Paul Pillar

International Institutions Come in Handy

The United States has an inveterate domestic opposition, concentrated primarily on one side of its political spectrum, to any participation in international institutions, broadly defined. Institutions for this purpose include not only general-purpose international organizations but also the legal structures provided by multilateral treaties. Often there are specific, legitimate objections involved, but most of the opposition is of a more general and visceral nature.

False Choices on Iran

A well-recognized attribute of opinion polling is that the wording of questions heavily influences the results of a poll. Even experienced and reputable organizations without any apparent ax to grind nonetheless sometimes fall into sloppy wording that heavily and misleadingly skews the responses.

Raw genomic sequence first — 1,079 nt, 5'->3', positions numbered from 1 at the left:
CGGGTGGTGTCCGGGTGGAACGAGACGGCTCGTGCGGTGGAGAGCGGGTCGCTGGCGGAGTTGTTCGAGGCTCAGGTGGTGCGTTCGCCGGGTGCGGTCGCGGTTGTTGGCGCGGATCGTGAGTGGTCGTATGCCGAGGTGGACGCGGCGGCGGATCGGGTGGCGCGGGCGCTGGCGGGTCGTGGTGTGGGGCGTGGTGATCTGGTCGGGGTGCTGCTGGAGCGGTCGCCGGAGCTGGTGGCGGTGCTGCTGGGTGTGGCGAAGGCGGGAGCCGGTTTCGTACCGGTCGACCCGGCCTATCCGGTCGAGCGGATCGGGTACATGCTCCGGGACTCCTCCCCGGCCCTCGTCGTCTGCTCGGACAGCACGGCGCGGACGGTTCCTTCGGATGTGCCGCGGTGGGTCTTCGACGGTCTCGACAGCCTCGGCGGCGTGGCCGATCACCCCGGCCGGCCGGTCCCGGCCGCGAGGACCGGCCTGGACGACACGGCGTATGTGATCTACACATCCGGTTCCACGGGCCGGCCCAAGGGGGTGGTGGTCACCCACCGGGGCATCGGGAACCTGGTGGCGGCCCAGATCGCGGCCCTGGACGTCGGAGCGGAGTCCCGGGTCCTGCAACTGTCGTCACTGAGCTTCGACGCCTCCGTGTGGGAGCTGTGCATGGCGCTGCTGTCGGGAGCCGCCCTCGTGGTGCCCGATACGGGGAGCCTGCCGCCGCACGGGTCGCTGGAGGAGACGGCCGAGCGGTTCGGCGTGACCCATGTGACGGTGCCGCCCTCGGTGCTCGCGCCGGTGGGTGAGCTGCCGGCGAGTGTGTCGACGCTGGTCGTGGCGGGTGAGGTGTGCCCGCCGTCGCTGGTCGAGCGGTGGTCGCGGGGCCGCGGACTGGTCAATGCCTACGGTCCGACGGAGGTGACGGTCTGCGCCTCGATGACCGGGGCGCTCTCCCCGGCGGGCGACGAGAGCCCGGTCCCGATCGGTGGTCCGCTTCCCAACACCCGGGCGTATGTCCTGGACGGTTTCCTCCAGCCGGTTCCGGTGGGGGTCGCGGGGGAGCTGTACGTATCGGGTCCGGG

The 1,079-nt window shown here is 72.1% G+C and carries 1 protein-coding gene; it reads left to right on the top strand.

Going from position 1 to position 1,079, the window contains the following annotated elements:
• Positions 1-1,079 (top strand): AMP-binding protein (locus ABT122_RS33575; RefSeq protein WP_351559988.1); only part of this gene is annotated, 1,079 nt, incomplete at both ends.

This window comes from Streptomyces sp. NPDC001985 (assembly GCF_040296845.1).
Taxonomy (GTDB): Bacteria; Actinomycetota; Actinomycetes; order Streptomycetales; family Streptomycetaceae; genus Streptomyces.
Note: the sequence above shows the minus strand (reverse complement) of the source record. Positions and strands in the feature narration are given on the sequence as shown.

Why a 'Game Changer'?

President Obama's visit to Israel has shaped up the way the White House probably hoped and expected it to, which is to say without surprises or major hiccups and with pre-programmed messages coming through strongly. There have been three such messages in particular.

The Strange Friendship

Commentary yet to be written on President Obama's visit to Israel no doubt will be infused with readings of the congeniality meter—assessments of whether meetings between the president and the Israeli prime minister show any evidence of warming of U.S.-Israeli relations. Consensus expectations seem to be pretty low on this score, but that will not stop the meter-reading.

The Gun Lobby Tackles Foreign Policy

Those of us who worry and write more about about foreign affairs than about domestic ones have largely been spared confrontation with the formidable U.S. gun lobby. There is only the sadness any citizen can feel at this country's political inability to regulate effectively the trade in implements used in the sorts of violent incidents that have led gun control to move back, at least for now, to a prominent place on the national agenda.